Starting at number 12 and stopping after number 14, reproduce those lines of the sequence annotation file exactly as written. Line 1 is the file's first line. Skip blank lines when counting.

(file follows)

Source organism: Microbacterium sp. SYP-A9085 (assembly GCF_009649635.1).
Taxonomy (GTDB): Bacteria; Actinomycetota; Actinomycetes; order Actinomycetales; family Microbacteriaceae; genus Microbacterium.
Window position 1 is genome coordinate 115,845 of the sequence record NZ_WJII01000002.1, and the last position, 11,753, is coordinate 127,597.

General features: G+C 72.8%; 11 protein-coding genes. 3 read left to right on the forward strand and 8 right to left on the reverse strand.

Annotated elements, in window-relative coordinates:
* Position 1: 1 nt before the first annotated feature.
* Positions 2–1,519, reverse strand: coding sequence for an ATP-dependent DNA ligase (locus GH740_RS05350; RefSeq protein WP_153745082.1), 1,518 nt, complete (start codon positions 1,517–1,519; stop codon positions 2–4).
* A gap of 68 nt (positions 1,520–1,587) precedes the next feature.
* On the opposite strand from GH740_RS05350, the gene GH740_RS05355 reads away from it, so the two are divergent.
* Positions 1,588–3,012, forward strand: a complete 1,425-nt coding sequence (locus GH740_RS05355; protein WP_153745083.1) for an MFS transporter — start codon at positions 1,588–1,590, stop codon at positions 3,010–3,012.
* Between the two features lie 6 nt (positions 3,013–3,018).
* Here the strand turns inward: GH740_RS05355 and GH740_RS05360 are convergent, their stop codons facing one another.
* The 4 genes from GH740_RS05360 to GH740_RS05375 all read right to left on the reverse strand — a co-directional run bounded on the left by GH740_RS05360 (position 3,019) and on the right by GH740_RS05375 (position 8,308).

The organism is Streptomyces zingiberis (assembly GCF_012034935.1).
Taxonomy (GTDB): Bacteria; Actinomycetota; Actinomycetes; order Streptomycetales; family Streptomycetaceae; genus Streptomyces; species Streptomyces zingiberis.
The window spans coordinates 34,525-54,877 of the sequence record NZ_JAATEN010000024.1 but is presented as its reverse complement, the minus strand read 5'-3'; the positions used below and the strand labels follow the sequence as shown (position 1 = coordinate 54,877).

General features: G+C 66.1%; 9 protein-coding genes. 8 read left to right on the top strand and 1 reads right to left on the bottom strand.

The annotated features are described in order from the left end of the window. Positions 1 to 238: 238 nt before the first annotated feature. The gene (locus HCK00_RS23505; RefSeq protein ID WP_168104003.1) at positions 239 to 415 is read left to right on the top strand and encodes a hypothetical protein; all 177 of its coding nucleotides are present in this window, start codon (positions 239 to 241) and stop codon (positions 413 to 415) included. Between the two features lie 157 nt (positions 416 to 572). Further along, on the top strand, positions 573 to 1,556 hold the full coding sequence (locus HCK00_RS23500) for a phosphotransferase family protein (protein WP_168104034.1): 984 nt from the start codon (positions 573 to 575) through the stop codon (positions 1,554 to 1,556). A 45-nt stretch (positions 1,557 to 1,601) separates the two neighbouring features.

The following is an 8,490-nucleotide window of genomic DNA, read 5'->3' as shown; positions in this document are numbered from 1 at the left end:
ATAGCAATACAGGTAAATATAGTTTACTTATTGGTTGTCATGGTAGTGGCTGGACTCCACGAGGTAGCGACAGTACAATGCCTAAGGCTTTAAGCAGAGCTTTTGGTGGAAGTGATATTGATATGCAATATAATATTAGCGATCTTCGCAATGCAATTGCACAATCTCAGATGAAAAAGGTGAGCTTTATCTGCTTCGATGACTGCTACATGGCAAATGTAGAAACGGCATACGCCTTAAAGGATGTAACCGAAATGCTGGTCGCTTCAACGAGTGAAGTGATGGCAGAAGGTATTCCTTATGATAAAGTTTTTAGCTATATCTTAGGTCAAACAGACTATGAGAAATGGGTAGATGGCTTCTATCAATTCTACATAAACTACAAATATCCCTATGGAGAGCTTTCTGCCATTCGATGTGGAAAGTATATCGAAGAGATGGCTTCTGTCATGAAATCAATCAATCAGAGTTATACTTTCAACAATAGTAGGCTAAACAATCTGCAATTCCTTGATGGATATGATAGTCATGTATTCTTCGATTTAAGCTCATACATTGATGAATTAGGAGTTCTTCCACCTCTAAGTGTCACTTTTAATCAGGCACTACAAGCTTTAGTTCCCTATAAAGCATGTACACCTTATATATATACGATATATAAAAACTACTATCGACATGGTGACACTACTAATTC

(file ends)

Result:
* Here the strand turns inward: GH740_RS05355 and GH740_RS05360 are convergent, their stop codons facing one another.
* The 4 genes from GH740_RS05360 to GH740_RS05375 all read right to left on the reverse strand — a co-directional run bounded on the left by GH740_RS05360 (position 3,019) and on the right by GH740_RS05375 (position 8,308).

The organism is Streptomyces zingiberis (assembly GCF_012034935.1).